Asha Hornsby obtained a joint-honours BA in English & History from Exeter University, an MA in English Literary Studies from Durham University, and a PhD from UCL. Her thesis, The Pen and the Scalpel: Literature and Vivisection, 1875-1912, was funded by the AHRC, and represents the first sustained literary-cultural study of nineteenth-century animal experimentation. She has published on the subject in Victorian Review and will submit a monograph this summer. A second major research strand concerns the social and cultural impact of nineteenth-century naval medicine. She currently teaches literature and academic writing for UCL’s English department, UCL’s ‘Writing Lab’ and Queen Mary University’s English & Drama department.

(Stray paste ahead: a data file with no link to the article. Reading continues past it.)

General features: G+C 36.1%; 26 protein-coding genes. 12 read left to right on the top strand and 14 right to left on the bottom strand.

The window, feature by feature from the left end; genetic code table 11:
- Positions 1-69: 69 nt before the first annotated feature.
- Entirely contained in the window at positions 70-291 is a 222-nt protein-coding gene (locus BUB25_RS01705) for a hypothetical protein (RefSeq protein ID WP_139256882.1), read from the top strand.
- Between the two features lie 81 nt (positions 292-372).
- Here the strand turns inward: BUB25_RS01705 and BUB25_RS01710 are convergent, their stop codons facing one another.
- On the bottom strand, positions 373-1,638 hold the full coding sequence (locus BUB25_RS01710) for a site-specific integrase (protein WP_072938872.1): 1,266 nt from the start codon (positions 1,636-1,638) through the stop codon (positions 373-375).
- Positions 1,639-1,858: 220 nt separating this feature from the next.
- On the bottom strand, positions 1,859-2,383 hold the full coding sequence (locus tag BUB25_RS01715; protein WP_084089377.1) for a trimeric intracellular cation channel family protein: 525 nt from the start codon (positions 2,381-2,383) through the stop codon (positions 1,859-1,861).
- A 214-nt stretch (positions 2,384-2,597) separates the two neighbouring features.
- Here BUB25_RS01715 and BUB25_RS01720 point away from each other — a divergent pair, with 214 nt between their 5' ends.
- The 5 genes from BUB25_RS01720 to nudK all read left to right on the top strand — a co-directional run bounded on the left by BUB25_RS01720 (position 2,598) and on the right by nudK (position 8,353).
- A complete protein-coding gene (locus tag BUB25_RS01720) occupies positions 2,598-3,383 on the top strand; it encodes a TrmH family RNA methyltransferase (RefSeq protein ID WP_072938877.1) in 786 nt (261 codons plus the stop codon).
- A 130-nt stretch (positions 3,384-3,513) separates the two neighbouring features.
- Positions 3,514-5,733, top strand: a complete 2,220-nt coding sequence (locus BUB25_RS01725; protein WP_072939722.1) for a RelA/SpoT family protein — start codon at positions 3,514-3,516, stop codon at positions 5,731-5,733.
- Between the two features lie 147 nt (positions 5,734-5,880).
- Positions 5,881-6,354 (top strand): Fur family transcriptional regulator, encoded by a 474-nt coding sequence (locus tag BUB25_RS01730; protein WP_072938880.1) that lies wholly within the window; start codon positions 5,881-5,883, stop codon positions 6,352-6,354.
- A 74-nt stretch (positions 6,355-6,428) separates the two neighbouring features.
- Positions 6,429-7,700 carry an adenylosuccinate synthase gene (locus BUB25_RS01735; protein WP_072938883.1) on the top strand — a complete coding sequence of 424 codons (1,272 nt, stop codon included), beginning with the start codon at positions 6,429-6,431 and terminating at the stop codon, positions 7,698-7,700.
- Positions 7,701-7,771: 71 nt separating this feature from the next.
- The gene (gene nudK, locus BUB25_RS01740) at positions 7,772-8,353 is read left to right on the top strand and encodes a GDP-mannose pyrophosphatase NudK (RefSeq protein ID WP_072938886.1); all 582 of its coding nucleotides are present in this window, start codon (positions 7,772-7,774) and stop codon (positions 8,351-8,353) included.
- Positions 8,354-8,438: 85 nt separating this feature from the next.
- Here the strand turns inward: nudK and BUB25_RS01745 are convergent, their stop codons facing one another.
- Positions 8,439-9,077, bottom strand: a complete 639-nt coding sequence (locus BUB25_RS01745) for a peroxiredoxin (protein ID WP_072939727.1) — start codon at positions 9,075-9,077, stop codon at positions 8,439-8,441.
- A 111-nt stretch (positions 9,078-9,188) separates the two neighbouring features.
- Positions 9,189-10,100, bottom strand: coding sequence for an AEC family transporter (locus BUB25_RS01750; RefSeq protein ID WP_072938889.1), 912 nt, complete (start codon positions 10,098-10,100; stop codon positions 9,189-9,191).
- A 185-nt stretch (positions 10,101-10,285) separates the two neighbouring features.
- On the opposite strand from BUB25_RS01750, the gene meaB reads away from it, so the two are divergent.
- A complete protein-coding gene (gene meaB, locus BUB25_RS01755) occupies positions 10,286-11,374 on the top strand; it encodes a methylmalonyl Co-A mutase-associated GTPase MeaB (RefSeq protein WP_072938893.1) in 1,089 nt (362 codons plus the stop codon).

Asha’s research project, Contagious Crossings, anchors nineteenth-century ocean-literatures to the medical humanities via a greatly-underused resource: naval surgeons’ diaries. These personal and diagnostic journals, many of which remain unpublished, have been confined to medical, military and family histories. Yet recent studies in both life-writing and the medical humanities reveal how autobiographical texts (including diaries) share many literary strategies with their fictional counterparts. She opens the writings of ships’ doctors up to new audiences and interpretations by examining them through a literary-cultural lens, revealing how they readily intersperse the documentary and imaginary, aesthetic and epistemic. Reading these alongside contemporary writings about the sea shows that shared preoccupations with porous bodies and common anxieties about disease transmission bubble just beneath the surface. By embracing a transnational perspective and by navigating reciprocal currents of meaning streaming between medico-scientific and fictional sources, she investigates how international seafaring has left literary-cultural and epidemiological impressions along and beyond the shoreline.